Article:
Can a watermark really prevent photo theft?
Technology has brought a myriad of advances in the photography industry. The digital era lets photographers see their photos as soon as they are captured. Some adjustments can be made with the camera, while others can be made in a digital darkroom, such as Adobe Photoshop.
The worldwide web has opened up lucrative opportunities for photographers to present and sell their work on websites that can be viewed from smartphones, computers, and tablets. Moreover, the internet also opens opportunities for intellectual property thieves. Every day, photos and images are stolen from websites. Those stolen images are used to make a profit for someone other than the owner. Watermarking photographs uploaded online is the most reliable way to prevent photo theft.
Why Are Images Getting Stolen?
Some people assume that every image uploaded online is open game, but the rest know better. Photo thieves are always searching for means to make some extra money and use other people’s images to claim as their own or to create products in print shops on request.
How can you protect your work?
Use a Watermark
Don’t get frustrated with the stolen pictures. Resist the urge to stop posting your photo online. You’re going to lose your sales opportunities and the chance to build your brand name. Watermarking the image is a straightforward and effective approach that is becoming popular with photographers.
You can create a personalized watermark template that is saved and could be used for all your images. Nevertheless, if you have never used a graphics system other than your computer and camera software, online watermark programs, like Watermarquee, can still protect your images.
You could choose your theme, colour, and font from a wide variety of templates, or you can follow the instructions to build your own. It’s simple, it’s quick, and it’s cheap. You can protect your prized images in just a few minutes.
Use Scale and Resolution
One of the first and easiest steps that any photographer can take when it comes to protecting images from thieves is to reduce the size and resolution of their images when posting online.
A good start is to post your photos in an aspect ratio and resolution other than Full HD if you are looking for an easy way to dissuade potential photo thieves. Photographers can also use semi-transparent or opaque watermarks to protect their work. The last thing most thieves would want to do is take time and energy to erase watermarks instead of just finding a different, unmarked file.
If you are watermarking your pictures, it is important to ensure that your watermarks are sufficie
ntly prominent that they are not easy to remove.
Make It Painstakingly Evident that Your Work is Copyrighted
Another common approach is to make it loud and clear throughout your site that states that every photo posted is copyrighted. If you need an exceptional license to use your images, make sure that they are displayed so that every online user can see that they are not allowed to take your photos without purchasing a license.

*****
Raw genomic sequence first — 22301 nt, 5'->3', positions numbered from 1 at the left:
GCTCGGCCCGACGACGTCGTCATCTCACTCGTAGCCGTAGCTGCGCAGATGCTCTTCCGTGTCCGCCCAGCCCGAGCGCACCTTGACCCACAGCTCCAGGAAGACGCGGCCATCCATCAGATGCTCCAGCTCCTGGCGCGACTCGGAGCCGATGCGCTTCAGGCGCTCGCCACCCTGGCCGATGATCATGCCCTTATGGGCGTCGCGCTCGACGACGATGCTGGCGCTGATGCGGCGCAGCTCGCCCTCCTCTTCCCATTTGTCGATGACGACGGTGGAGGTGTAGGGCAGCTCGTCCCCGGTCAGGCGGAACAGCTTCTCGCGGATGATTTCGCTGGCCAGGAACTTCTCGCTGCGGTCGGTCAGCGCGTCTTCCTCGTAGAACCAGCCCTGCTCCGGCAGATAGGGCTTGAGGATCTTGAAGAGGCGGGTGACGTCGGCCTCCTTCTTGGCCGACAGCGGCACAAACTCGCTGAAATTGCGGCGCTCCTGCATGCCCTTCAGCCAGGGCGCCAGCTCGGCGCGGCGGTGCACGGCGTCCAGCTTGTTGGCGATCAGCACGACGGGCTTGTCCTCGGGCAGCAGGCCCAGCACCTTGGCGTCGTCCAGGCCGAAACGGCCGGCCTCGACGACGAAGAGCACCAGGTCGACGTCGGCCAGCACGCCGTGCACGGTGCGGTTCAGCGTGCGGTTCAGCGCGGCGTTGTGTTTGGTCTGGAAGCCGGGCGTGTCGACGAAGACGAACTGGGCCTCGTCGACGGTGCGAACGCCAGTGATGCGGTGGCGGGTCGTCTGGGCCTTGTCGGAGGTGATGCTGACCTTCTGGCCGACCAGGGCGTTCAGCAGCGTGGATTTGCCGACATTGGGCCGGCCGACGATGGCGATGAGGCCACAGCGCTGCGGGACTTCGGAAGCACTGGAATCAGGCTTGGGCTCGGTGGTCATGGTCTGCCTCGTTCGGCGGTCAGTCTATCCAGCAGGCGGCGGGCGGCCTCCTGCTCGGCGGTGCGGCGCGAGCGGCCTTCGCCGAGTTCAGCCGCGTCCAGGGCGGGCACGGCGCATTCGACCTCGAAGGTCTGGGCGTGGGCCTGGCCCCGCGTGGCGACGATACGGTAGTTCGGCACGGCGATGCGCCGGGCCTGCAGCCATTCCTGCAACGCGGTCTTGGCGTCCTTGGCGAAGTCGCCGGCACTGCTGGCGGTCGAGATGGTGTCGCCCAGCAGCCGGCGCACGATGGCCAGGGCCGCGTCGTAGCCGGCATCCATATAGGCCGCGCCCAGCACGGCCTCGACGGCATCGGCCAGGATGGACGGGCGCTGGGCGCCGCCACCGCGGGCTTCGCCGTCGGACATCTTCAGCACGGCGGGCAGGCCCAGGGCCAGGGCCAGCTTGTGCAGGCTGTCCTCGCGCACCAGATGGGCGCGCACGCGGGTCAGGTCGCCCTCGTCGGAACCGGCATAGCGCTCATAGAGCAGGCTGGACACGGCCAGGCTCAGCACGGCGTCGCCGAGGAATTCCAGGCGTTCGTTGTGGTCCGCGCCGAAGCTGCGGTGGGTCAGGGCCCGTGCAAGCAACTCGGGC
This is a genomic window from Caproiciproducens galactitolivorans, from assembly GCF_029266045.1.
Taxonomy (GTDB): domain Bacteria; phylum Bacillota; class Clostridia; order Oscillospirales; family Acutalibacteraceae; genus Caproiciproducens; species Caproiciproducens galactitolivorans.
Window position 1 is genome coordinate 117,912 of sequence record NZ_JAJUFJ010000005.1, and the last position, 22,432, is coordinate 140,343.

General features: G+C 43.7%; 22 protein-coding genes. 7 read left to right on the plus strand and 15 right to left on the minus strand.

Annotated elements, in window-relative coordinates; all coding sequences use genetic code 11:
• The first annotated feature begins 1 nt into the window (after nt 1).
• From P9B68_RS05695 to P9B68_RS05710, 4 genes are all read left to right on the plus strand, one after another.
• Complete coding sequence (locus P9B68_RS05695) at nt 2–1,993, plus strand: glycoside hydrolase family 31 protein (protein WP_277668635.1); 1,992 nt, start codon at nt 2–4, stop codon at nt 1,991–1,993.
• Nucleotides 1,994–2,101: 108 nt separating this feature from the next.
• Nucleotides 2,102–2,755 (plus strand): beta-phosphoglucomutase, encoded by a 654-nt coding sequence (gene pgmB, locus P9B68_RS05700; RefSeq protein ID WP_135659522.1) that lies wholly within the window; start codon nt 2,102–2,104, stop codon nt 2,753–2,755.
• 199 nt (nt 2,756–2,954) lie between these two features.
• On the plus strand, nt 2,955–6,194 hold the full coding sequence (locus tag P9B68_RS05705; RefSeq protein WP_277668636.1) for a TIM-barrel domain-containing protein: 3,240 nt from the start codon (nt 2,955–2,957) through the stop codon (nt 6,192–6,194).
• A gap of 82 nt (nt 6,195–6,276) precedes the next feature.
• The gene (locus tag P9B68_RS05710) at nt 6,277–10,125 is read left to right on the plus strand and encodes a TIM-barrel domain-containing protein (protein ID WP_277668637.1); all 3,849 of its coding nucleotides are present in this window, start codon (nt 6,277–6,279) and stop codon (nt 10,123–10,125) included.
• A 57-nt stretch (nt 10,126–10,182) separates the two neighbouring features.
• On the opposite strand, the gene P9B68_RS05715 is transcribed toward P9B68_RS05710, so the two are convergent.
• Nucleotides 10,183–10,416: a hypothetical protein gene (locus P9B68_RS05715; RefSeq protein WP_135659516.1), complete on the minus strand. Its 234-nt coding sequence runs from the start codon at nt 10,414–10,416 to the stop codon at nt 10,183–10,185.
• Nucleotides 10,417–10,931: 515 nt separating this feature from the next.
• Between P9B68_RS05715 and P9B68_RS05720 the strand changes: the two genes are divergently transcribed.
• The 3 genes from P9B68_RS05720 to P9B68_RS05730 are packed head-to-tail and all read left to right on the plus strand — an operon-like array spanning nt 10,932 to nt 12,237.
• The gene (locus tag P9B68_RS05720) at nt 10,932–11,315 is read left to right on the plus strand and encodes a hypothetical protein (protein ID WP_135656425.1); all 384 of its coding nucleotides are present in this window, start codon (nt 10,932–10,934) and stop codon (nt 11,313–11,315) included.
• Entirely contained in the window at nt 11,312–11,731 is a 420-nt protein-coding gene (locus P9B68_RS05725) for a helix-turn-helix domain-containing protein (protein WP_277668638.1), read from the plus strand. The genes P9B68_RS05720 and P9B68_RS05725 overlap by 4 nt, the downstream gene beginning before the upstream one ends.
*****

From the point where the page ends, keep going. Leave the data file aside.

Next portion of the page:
It may be helpful to add a clear warning that says you will be chasing down the illegal use of your photo — and that it may result in serious fines for the guilty party. The starting point for penalties in some countries is the cost of the initial license per file — and, in some cases, additional fees may be added. For instance, if someone were to use one of the photos on a business website, you might argue that the business owner was taking advantage of the advertisement and trying to add a proportion of those earnings to the fine, plus legal and court costs.
The most common way people steal your images is to access them online, right-click them, and save them to their own devices, and use them as they wish. But one way to hinder the process is to delete the images of your pages by right-clicking.
How to disable right-clicking?
On the downside, this move does not exclude the possibility that your photographs may be stolen, but it does act as protection against data thieves. Casual offenders are likely to move to a location with easier video access.
Do not take chances with your photos, because no one else but you should profit from your work. Build a prominent watermark that will protect your photos from intellectual property theft.
It’s often as easy to solve the problem as asking somebody else or organization to delete your images. Guarding your content is a time-consuming activity, but it is a way out of other ways to get your job done.
As any photographer probably knows, posting photos without compromising the quality at one point or another could be just as difficult. That is why one of the most notable things you could do to secure your job is to ensure that you have an action plan when you become a victim of online image theft.
Unfortunately, when it comes to preventing photo theft, there is still no ‘one-size-fits-all’ approach. The sad reality of the internet world is that images and other content can be used or stolen without their respective owners’ consent. Nothing is ever going to protect your material from being hacked by committed photo thieves; you can only discourage it.
By incorporating all of the strategies mentioned above, however, it would be much harder for thieves to download and edit images. It will also stop and prevent thieves from stealing your pictures in fear of potential penalties. Here are some more watermarking tips.